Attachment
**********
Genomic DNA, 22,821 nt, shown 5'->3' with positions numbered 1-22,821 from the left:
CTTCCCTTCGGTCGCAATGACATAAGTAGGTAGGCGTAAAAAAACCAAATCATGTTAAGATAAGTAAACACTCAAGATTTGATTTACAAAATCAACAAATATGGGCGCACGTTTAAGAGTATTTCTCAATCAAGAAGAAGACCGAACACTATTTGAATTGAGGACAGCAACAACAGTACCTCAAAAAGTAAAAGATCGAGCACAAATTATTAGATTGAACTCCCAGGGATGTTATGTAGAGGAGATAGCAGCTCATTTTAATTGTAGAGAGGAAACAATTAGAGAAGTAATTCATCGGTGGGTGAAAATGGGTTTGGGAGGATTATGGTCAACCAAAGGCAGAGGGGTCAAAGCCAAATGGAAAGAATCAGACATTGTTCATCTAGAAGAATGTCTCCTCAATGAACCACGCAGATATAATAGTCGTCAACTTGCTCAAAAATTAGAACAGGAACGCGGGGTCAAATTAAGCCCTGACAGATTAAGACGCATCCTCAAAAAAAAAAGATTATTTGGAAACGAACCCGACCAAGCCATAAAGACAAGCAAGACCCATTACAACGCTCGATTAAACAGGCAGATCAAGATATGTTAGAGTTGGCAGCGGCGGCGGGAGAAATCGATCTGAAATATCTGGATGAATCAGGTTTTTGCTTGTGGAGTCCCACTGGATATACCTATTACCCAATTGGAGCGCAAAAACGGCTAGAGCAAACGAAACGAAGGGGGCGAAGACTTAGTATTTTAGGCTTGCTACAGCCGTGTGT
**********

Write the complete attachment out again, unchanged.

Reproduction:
Genomic DNA, 22,821 nt, shown 5'->3' with positions numbered 1-22,821 from the left:
CTTCCCTTCGGTCGCAATGACATAAGTAGGTAGGCGTAAAAAAACCAAATCATGTTAAGATAAGTAAACACTCAAGATTTGATTTACAAAATCAACAAATATGGGCGCACGTTTAAGAGTATTTCTCAATCAAGAAGAAGACCGAACACTATTTGAATTGAGGACAGCAACAACAGTACCTCAAAAAGTAAAAGATCGAGCACAAATTATTAGATTGAACTCCCAGGGATGTTATGTAGAGGAGATAGCAGCTCATTTTAATTGTAGAGAGGAAACAATTAGAGAAGTAATTCATCGGTGGGTGAAAATGGGTTTGGGAGGATTATGGTCAACCAAAGGCAGAGGGGTCAAAGCCAAATGGAAAGAATCAGACATTGTTCATCTAGAAGAATGTCTCCTCAATGAACCACGCAGATATAATAGTCGTCAACTTGCTCAAAAATTAGAACAGGAACGCGGGGTCAAATTAAGCCCTGACAGATTAAGACGCATCCTCAAAAAAAAAAGATTATTTGGAAACGAACCCGACCAAGCCATAAAGACAAGCAAGACCCATTACAACGCTCGATTAAACAGGCAGATCAAGATATGTTAGAGTTGGCAGCGGCGGCGGGAGAAATCGATCTGAAATATCTGGATGAATCAGGTTTTTGCTTGTGGAGTCCCACTGGATATACCTATTACCCAATTGGAGCGCAAAAACGGCTAGAGCAAACGAAACGAAGGGGGCGAAGACTTAGTATTTTAGGCTTGCTACAGCCGTGTGT